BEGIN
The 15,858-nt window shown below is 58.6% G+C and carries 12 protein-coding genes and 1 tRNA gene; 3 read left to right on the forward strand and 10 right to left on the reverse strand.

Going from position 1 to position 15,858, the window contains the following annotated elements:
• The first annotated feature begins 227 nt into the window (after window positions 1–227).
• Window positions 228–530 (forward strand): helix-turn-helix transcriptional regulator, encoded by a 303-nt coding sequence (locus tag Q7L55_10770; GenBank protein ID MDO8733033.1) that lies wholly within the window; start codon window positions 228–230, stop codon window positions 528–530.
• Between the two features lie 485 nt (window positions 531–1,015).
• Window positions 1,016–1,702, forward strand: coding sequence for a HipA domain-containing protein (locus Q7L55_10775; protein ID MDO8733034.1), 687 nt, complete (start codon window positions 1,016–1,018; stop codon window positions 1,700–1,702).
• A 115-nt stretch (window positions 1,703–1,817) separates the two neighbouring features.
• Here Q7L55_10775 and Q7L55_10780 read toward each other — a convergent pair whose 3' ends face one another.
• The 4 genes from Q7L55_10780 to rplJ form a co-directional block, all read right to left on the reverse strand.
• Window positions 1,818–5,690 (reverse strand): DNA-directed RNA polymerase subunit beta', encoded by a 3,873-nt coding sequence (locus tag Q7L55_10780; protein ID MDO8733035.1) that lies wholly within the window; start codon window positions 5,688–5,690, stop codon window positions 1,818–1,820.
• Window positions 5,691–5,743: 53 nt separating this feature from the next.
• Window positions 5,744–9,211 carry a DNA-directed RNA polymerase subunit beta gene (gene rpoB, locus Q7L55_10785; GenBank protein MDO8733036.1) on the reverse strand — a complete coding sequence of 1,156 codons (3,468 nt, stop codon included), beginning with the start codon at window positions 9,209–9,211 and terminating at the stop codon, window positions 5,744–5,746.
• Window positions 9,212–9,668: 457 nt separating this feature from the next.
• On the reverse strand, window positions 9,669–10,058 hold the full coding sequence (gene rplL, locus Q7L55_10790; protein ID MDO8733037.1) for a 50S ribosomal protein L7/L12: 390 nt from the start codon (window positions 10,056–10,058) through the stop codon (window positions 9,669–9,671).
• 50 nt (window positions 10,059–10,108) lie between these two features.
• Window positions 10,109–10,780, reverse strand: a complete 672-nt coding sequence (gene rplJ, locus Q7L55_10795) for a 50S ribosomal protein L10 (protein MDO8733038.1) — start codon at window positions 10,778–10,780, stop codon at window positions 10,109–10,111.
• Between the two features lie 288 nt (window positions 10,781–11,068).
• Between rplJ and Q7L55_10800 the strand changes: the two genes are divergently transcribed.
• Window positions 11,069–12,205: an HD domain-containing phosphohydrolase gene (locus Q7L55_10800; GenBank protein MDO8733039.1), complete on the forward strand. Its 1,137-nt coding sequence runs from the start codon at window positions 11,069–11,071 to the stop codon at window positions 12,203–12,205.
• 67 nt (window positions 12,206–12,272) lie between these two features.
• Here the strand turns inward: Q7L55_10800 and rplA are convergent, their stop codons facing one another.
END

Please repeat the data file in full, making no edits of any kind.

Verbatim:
The 15,858-nt window shown below is 58.6% G+C and carries 12 protein-coding genes and 1 tRNA gene; 3 read left to right on the forward strand and 10 right to left on the reverse strand.

Going from position 1 to position 15,858, the window contains the following annotated elements:
• The first annotated feature begins 227 nt into the window (after window positions 1–227).
• Window positions 228–530 (forward strand): helix-turn-helix transcriptional regulator, encoded by a 303-nt coding sequence (locus tag Q7L55_10770; GenBank protein ID MDO8733033.1) that lies wholly within the window; start codon window positions 228–230, stop codon window positions 528–530.
• Between the two features lie 485 nt (window positions 531–1,015).
• Window positions 1,016–1,702, forward strand: coding sequence for a HipA domain-containing protein (locus Q7L55_10775; protein ID MDO8733034.1), 687 nt, complete (start codon window positions 1,016–1,018; stop codon window positions 1,700–1,702).
• A 115-nt stretch (window positions 1,703–1,817) separates the two neighbouring features.
• Here Q7L55_10775 and Q7L55_10780 read toward each other — a convergent pair whose 3' ends face one another.
• The 4 genes from Q7L55_10780 to rplJ form a co-directional block, all read right to left on the reverse strand.
• Window positions 1,818–5,690 (reverse strand): DNA-directed RNA polymerase subunit beta', encoded by a 3,873-nt coding sequence (locus tag Q7L55_10780; protein ID MDO8733035.1) that lies wholly within the window; start codon window positions 5,688–5,690, stop codon window positions 1,818–1,820.
• Window positions 5,691–5,743: 53 nt separating this feature from the next.
• Window positions 5,744–9,211 carry a DNA-directed RNA polymerase subunit beta gene (gene rpoB, locus Q7L55_10785; GenBank protein MDO8733036.1) on the reverse strand — a complete coding sequence of 1,156 codons (3,468 nt, stop codon included), beginning with the start codon at window positions 9,209–9,211 and terminating at the stop codon, window positions 5,744–5,746.
• Window positions 9,212–9,668: 457 nt separating this feature from the next.
• On the reverse strand, window positions 9,669–10,058 hold the full coding sequence (gene rplL, locus Q7L55_10790; protein ID MDO8733037.1) for a 50S ribosomal protein L7/L12: 390 nt from the start codon (window positions 10,056–10,058) through the stop codon (window positions 9,669–9,671).
• 50 nt (window positions 10,059–10,108) lie between these two features.
• Window positions 10,109–10,780, reverse strand: a complete 672-nt coding sequence (gene rplJ, locus Q7L55_10795) for a 50S ribosomal protein L10 (protein MDO8733038.1) — start codon at window positions 10,778–10,780, stop codon at window positions 10,109–10,111.
• Between the two features lie 288 nt (window positions 10,781–11,068).
• Between rplJ and Q7L55_10800 the strand changes: the two genes are divergently transcribed.
• Window positions 11,069–12,205: an HD domain-containing phosphohydrolase gene (locus Q7L55_10800; GenBank protein MDO8733039.1), complete on the forward strand. Its 1,137-nt coding sequence runs from the start codon at window positions 11,069–11,071 to the stop codon at window positions 12,203–12,205.
• 67 nt (window positions 12,206–12,272) lie between these two features.
• Here the strand turns inward: Q7L55_10800 and rplA are convergent, their stop codons facing one another.